It has been long understood that in the early history of the earth before the appearance of life, there were present organic substances that were the precursors to the complex compounds that are the essential ingredients for all living things.  These molecular precursors are referred to as prebiotic organic matter.  In addition, the cosmological data has established that the earth along with all the other planetary bodies within our solar system were formed from material expelled from the sun during its formation – the so-called “protoplanetary disk.”

A fundamental question that arises from these known occurrences is the actual origin of prebiotic organic matter.  One of the possible answers to this question is that these materials may have been seeded as a result of collisions of meteorites on the earth’s surface.  This postulate is made even more plausible if one takes into account the fact that in the early history of the planet collisions with meteorites were exceeding common.
Of particular interest is a class of meteorites referred to as the carbonaceous chondrite meteors that are believed to be samples of primitive meteorites that contain the material that was part of the formation of planet earth some 4.6 billion years ago.  These generally consist of insoluble organic matter (IOM) and soluble organic matter ((SOM).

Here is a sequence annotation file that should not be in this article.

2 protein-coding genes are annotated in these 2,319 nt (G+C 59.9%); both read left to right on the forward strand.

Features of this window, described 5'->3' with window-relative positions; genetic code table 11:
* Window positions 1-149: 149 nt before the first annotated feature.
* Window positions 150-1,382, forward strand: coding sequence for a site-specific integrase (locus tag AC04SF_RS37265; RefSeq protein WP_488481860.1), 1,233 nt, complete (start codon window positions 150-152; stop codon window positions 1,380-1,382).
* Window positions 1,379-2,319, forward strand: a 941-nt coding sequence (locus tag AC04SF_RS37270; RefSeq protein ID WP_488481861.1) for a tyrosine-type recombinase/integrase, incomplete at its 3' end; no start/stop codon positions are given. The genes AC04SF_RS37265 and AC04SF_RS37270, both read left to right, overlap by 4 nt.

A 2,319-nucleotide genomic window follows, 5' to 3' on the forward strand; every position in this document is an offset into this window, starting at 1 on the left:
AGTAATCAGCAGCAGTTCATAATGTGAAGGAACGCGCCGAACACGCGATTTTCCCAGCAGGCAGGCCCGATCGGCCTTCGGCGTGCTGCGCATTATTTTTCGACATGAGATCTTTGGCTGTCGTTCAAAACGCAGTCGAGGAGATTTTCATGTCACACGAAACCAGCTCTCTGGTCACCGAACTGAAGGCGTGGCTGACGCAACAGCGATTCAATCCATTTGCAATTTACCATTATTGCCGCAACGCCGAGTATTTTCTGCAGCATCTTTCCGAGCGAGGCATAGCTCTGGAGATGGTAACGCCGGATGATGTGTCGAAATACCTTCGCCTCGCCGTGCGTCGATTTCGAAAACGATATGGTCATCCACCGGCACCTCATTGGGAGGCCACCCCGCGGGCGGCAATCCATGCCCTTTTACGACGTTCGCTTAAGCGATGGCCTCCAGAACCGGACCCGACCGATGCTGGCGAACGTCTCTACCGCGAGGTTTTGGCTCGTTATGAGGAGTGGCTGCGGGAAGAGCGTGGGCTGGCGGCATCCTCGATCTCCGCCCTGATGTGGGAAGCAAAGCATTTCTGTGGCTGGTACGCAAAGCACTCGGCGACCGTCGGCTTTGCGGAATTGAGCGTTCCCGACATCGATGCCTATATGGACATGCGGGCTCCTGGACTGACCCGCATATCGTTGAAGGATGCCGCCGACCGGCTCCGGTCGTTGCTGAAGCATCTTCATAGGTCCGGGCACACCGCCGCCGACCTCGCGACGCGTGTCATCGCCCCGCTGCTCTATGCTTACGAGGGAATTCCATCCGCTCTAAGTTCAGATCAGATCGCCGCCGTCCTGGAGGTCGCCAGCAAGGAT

Dr. Christopher D. K. Herd from the Department of Earth and Atmospheric Sciences at the University of Albert, Canada and his colleagues systematically analyzed the Tagish Lake – in the Southwest region of the Yukon in Canada - meteorite specimens that fell on the frozen lake and were harvested within a few days.  The freshness of the samples effectively ruled out the possibility of contamination from the local environment – an issue that is always of major concern in these types of studies.  The investigative group chose four samples for detailed evaluation. 

Their findings were of extreme interest, for they discovered that the water extracts from these samples were dominated by monocarboxylic acids (MCAs) including formic and acetic acids that play key and ubiquitous roles in the biochemical metabolism of life on the planet.  They isolated eleven different examples of this class of organic compound.  In addition to these, amino acids were also identified.  Amino acids are the basic building blocks from which all proteins are constructed.  The evidence that was accumulated in these studies supports an extraterrestrial origin for these compounds.